Today in the Baltic States

The Jamestown Foundation, an influential US think tank, published a report in October – “How to defend the Baltic States” written by R.D. Hooker, Jr.
The report examines NATO capability to defend its eastern flank – the Baltic States.
It contains harsh criticisms towards the Baltic States which do less than they can to strengthen their security. It is stated that “stronger NATO ground forces in the Baltics do not seem politically feasible for now. The remaining option is to rely on host nation solutions.”
The author admits that this approach will require significant security assistance to the Baltic States and strong support from key allies, but the Balts themselves must first step up. He insists that “although small in population and GDP, they are capable of much more than they are doing now. With a combined population of some 6 million, only 22,000 citizens are under arms. Most are contract soldiers who serve short tours of duty, although Lithuania has recently reintroduced nine-month limited conscription. Thirty thousand indifferently trained and equipped reservists are also on the books.”
According to the report, the Baltic States can do much more to increase their own defense potential.
The last decade the Balts did their best to convince allies of the need for money. And it should be said that they have already got huge financial assistance. Nevertheless, American experts consider attempts to improve military capabilities by themselves as insufficient.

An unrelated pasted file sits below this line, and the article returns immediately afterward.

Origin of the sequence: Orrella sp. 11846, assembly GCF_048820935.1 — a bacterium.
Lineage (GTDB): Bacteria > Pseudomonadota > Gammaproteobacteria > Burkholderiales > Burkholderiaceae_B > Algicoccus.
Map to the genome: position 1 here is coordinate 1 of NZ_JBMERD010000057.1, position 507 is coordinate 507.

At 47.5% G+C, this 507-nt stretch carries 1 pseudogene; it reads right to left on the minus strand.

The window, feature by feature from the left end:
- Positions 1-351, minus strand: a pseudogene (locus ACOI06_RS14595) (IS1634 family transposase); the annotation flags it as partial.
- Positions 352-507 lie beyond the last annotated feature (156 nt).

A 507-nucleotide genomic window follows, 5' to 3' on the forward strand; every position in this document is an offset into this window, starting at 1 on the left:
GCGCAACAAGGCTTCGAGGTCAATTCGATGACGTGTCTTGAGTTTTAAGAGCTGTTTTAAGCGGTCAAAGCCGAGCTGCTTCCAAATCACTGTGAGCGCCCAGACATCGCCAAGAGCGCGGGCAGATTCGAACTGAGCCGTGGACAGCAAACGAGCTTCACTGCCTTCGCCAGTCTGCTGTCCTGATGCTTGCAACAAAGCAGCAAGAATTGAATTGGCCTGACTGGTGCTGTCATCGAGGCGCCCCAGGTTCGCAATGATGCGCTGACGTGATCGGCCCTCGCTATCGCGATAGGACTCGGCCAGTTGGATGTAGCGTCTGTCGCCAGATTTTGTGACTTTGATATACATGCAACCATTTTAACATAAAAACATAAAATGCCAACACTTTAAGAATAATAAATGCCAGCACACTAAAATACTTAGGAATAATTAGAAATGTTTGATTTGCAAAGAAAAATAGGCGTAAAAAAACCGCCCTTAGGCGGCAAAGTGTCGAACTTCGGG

The more so, the threats have become even stronger. The Baltic States still need more money. The way out is to attract money from the U.S. and EU and NATO partners. The author considers an opportunity to ask for some security assistance from wealthier EU and NATO allies like Germany.
In other words, the U.S. experts insist on strengthening the Baltic States defence by using all possible means: both at their own expense and by attracting other sources of financing.
It should be said that this particular report strongly recommends further increase in defence spending without taking into consideration the difficult social situation in these countries. It is clear that the Baltic States are interesting to the U.S. first of all because of their geographical position which allows the U.S. to use Latvia, Lithuania and Estonia to deter possible Russian aggression. To their mind all energies should be directed to deter the U.S. adversary – Russia. And last of all the U.S. experts think about well-being of the Baltic population.
In case NATO and the European Union continue to actively help to strengthen the military defence of the Baltic States, it is logical to assume that the assistance of the European Union on social projects in these countries will be significantly reduced. In some fields this would be even a social “disaster” for them.
The question arises if the Baltic States are ready to develop themselves only in one direction – as military strong countries? Is it really a guarantee of prosperity?

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